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Tourists prepare for rare solar eclipse
Tourists prepare for rare solar eclipse

Far north Queensland will play host to a solar eclipse on Wednesday as 50,000 tourists flock to witness the rare phenomenon.

From around 6:39am (local time), the sky will become darker and the temperature will drop as the moon passes in front of the rising sun.

'Totality', which is the darkness that results from a total eclipse of the sun, will last about two minutes.

Depending on the weather, sky-gazers will be able to see the entire eclipse from Kakadu National Park, far north Queensland, the South Pacific and the coast off Chile.

All other areas will be subject to a partial eclipse.

Half of the 50,000 tourists are expected to be from overseas, according to regional development officer for Advance Cairns, Margaret Darveniza.

Cairns and Port Douglas will host the majority of the tourists. A representative from Tousrism Queensland said some hotels had been booked out for three years in anticipation of the solar eclipse.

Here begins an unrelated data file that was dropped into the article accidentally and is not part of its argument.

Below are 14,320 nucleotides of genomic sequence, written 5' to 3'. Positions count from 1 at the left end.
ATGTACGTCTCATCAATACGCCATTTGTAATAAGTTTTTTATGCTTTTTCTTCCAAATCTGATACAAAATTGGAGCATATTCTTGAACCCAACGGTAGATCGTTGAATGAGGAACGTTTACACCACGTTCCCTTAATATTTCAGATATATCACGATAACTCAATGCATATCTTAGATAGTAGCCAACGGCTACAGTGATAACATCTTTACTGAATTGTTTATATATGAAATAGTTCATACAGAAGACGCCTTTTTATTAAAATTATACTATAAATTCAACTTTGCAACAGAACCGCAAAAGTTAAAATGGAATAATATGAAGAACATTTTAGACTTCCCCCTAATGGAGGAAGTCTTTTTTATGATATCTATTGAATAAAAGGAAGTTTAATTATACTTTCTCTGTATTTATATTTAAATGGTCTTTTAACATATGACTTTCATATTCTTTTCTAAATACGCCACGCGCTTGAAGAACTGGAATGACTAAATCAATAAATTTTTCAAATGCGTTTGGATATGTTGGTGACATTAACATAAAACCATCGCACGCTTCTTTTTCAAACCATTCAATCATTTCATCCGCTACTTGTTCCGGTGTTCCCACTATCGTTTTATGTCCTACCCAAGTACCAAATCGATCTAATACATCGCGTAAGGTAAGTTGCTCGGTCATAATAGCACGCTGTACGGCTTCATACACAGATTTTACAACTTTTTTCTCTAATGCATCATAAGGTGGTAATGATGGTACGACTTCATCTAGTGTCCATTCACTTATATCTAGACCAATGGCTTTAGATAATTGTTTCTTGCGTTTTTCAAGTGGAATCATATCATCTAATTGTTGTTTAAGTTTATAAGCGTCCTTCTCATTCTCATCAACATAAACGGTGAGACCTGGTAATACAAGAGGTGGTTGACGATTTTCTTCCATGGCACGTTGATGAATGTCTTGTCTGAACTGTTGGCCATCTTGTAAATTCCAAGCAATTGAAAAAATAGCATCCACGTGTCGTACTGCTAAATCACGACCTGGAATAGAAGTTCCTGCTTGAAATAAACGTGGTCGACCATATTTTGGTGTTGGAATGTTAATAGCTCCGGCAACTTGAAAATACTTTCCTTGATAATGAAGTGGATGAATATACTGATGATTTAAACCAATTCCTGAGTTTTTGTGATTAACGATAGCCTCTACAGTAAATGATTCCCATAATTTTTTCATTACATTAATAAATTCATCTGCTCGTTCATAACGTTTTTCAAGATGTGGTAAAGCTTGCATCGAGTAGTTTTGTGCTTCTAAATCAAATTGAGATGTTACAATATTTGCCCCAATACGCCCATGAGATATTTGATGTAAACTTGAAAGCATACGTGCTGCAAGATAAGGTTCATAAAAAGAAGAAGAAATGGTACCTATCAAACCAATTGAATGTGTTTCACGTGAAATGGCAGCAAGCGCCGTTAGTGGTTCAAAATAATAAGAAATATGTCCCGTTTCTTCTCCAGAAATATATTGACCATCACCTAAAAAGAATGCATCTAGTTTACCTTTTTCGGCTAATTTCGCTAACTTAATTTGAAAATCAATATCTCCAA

Linda Bugbee, a tourist from Virginia in the USA, told News Limited she and her husband have spent seven years chasing eclipses.

"It was a lot more emotional than I expected," Ms Bugbee said. "Time sort of stops, but you know it's only going to last a minute or so. You sort of take the universe and the planets for granted, but when this happens, it seems so real," she said.

"Everyone gets really quiet.

"After people start seeing it for a few seconds, they start screaming and crying. When it's over, the party starts. People start dancing and singing."

Solar eclipses around the world